Songbirds may tune in to mental health treatment
By Julie Carle
Dr. Lauren Riters returns to Bowling Green State University Feb. 21 to share her research on how the social interaction of songbirds is relevant to human mental health, and to give a nod to the late Dr. Jaak Panksepp, Distinguished Research Professor Emeritus of psychology, one of her BGSU mentors.
Riters, who earned master’s and doctoral degrees in psychology from BGSU in 1993 and 1997, respectively, will present the 2018 J. P. Scott Center Panksepp Lecture in Neuroscience. She is a professor in the Department of Integrative Biology and the Neuroscience Training Program at the University of Wisconsin. Her talk, which starts at 6:30 p.m. in the Bowen-Thompson Student Union Theater (Room 206), focuses on “Insights from Songbirds into the Neural Regulation of Positive, Rewarding Social Interactions and Relevance to Human Mental Health.”
According to Riters, the work of neuroscientist Panksepp, who died last April, made it possible for her to pursue her current research path. He was known for helping to reveal the emotional lives of animals by tickling rats and listening to their laughter. His research opened new possibilities for the treatment of depression and other forms of mental illness.
Riter’s research connects the vocal communication of songbirds to successful social interactions across vertebrates, which provides a potential key to mental health in humans. Highlighting discoveries made using the unique communication properties of songbirds reveals how the brain motivates, rewards and adjusts communication to make it appropriate within specific social contexts.
“These discoveries provide knowledge that is crucial to develop treatments that can restore the positive, affiliative social interactions that are devastated by mental illness in humans,” she said.
Her initial “bird” research at BGSU with her faculty adviser Dr. Verner Bingman, Distinguished Research Professor of psychology, focused on homing pigeon navigation. During post-doctoral work in Belgium, Riters studied European starlings and how their brains controlled songs when they were trying to attract a mate. She discovered that birds sing in contexts other than solely targeted to reproduction. She also continued birdsong research in post-doctoral research at Johns Hopkins University.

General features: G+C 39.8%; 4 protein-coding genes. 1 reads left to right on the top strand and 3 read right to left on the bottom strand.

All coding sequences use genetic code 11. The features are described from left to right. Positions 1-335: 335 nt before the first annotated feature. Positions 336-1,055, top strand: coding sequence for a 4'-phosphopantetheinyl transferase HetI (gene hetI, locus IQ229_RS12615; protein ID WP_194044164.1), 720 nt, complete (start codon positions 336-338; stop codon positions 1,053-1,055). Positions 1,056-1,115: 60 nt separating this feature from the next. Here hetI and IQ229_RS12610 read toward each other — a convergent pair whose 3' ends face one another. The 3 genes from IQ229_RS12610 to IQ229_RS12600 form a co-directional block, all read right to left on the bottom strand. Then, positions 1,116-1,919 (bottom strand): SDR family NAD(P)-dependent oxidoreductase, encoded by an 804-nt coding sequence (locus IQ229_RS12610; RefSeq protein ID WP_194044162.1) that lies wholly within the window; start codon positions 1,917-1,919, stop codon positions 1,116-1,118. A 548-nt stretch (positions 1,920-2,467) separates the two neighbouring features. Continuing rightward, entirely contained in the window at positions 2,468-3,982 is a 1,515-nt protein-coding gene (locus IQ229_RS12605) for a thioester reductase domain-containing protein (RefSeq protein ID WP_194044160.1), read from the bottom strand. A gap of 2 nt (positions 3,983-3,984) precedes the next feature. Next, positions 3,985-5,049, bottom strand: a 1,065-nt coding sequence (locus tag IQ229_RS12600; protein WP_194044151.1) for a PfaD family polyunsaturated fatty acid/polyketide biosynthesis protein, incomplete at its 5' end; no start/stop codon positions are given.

The focus of her research is on brain systems’ motivations and rewards.
“When we looked at the context in which birds were singing, it wasn’t necessarily about reproduction,” Riters said. Songbirds produce high rates of song within multiple social contexts, suggesting they are highly motivated to sing and that the act of singing itself is rewarding. They also appear to adjust song so that it is appropriate within a given social context, she said.
Birds and mammals have similar areas in the brain that regulate and reward social behaviors, which is where the connection between rewarding communication of songbirds and mental health treatments lie.
“When we look at humans with mental health disorders, there is disrupted communication in social groups; those situations lose their reward value.”
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